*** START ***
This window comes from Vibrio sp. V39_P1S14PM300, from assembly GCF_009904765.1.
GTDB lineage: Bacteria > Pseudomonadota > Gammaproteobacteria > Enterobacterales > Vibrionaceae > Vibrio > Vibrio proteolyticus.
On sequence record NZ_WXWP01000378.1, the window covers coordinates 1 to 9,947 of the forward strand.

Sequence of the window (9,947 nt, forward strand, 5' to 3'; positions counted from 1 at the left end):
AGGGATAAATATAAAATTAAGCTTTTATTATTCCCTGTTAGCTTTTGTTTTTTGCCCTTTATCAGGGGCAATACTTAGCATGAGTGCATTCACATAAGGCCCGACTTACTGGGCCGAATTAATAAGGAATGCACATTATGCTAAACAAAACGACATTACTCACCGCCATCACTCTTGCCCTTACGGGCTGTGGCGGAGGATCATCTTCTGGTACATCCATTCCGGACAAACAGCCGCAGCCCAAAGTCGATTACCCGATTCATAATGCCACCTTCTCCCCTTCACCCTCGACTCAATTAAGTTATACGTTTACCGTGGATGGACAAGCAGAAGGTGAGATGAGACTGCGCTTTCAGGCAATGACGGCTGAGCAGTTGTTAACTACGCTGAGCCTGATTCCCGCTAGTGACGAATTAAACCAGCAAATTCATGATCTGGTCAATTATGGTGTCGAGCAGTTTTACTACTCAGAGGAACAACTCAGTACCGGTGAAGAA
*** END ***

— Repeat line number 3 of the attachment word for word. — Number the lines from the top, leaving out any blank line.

On sequence record NZ_WXWP01000378.1, the window covers coordinates 1 to 9,947 of the forward strand.